The U.S. healthcare consumer is under duress. America has some of the highest costs of care, with one estimate from the American Medical Association pegging average annual spending at $11,000 per person in 2017. Reasons for the steep bill are diverse and divisive, as are proposed solutions for the problem.

From an investment perspective, many health insurers have been doing just fine in the last few years, though. Anthem (NYSE:ANTM) stock, for example, is up more than 100% over the last three years due to moderate revenue gains but even bigger gains to the bottom line. That's all well and good, but other companies out there are trying to do even more to keep healthcare affordable and convenient. One of them is Teladoc Health (NYSE:TDOC).

Data by YCharts.

What is telehealth?

Telehealth is the delivery of health services and advice via phone or video conference. It's the convergence of several technologies, including the expansion of better mobile networks, faster internet, and connected health enabled by digital transformation. Though not a perfect solution (a traditional visit with a healthcare provider can't be replaced if patients need physical treatment), telehealth helps expand access to primary care and specialists for those in need of consultation, and it helps keep costs down for care providers.

There's also the convenience factor. The last thing a sick person wants to do is make a trip to the doctor's office. Getting advice from home first often makes sense, especially for those who might need to make a longer trek to visit their healthcare professional. Industry size estimates vary, but annual global spending is likely somewhere south of $30 billion on telehealth services. Compared to the multitrillion-dollar figure spent in America alone every year on healthcare, suffice to say a few tens of billions each year is small potatoes.

All of these factors are combining for some big growth for telehealth, although those estimates vary widely as well. The average global spending could grow somewhere in the high teens -- some estimates are close to 20% -- for the next five years or so. A much faster rate for telehealth in the immediate future could bring annual telehealth industry spending to the doorstep of $100 billion a year.

A doctor in a white lab coat holding a stethoscope up to a digital icon of a person, illustrating telehealth.

Image source: Getty Images.

The leader in the emerging space

That's where Teladoc comes in, by far the leader in telehealth here in the U.S. and one of the only providers with a global presence (care delivery in 130 countries and in 30 languages). I've owned Teladoc for a couple of years now, and thus far it has been a rewarding journey. Its revenues increased 89% and 79% year over year in 2017 and 2018, respectively, and through the first six months of 2019, it has grown another 40%. Total patient visits with a Teladoc professional increased 73% in the first half of 2019 to 1.97 million.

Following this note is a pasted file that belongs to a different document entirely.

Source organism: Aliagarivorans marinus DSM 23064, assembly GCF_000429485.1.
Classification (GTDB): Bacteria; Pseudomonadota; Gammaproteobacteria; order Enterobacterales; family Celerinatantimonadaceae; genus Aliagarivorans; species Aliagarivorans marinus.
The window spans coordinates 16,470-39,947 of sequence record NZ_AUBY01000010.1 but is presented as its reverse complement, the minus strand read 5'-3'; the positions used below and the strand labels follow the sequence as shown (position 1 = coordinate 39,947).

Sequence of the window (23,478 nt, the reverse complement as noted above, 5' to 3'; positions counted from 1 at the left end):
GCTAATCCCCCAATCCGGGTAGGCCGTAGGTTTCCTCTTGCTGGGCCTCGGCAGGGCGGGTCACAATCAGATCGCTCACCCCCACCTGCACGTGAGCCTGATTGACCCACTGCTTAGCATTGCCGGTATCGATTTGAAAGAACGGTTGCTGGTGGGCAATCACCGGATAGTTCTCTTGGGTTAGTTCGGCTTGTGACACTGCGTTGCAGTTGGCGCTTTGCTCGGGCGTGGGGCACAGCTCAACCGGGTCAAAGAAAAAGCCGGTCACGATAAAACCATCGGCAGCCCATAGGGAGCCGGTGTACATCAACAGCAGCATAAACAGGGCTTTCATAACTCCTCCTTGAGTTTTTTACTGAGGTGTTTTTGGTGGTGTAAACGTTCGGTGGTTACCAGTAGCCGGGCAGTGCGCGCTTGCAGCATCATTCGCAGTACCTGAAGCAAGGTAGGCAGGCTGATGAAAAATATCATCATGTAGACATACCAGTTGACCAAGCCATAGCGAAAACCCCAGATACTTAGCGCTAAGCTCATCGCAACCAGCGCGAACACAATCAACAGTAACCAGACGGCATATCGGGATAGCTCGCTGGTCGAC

A good portion of that expansion has been because of acquisitions -- like the merger with telehealth peer Best Doctors back in 2017 for total consideration of $440 million. But for the most part, this has been a story of new customer additions (Teladoc partners with healthcare providers like hospitals, insurance companies, and employers to offer access to its services) and an expanding lineup of services that now cover everything from primary care to pediatrics and mental health, to name just a few.

Why it's a buy

Teladoc is growing fast, but a bottom line full of red ink might scare away many investors. However, part of the losses are by design as the company reinvests its cash into itself to foster growth. That's important given that the business needs to be larger to reach sustainable profitable scale. Nevertheless, progress is being made, and while gross margins are down this year due to new service launches, an improving adjusted profitability figure (which excludes noncash expenses like stock-based compensation and depreciation) indicates the payoff will be there in the not-so-distant future.

Metric

Six Months Ended June 30, 2019

Six Months Ended June 30, 2018

Change

Revenue

$258.8 million

$184.2 million

40%

Gross profit margin

66.7%

70.4%

(3.7 pp)

Total expenses

$303.8 million

$221.4 million

37%

Net income (loss)

($59.5 million)

($48.9 million)

N/A

Adjusted EBITDA

$7.58 million

$1.25 million

506%

Pp = percentage point. EBITDA = earnings before interest, tax, depreciation, and amortization. Data source: Teladoc Health.

So far, there are some subjective projections on future industry growth and backward-looking financial results from Teladoc showing top-line growth but steep losses. Does that really make the stock a buy?

As with nearly everything in investing, it's all about doing some due diligence, recognizing trends, and then diversifying. Teladoc certainly isn't perfect, but it's disrupting the status quo in healthcare and has a massive opportunity -- both here and abroad. This stock's story will take many years to develop, and along the way, it will continue to be a wild ride as it has been as indicated by the stock chart at the outset. It should be part of a well-diversified portfolio, and the best-case scenario is for investors to keep an initial position small and plan on adding to it incrementally over time.

Over the long haul, though, this looks like a far better option for investors looking for growth than the established health stocks out there like Anthem. If you have patience and don't mind some turbulence, Teladoc Health looks like a great healthcare stock for the future.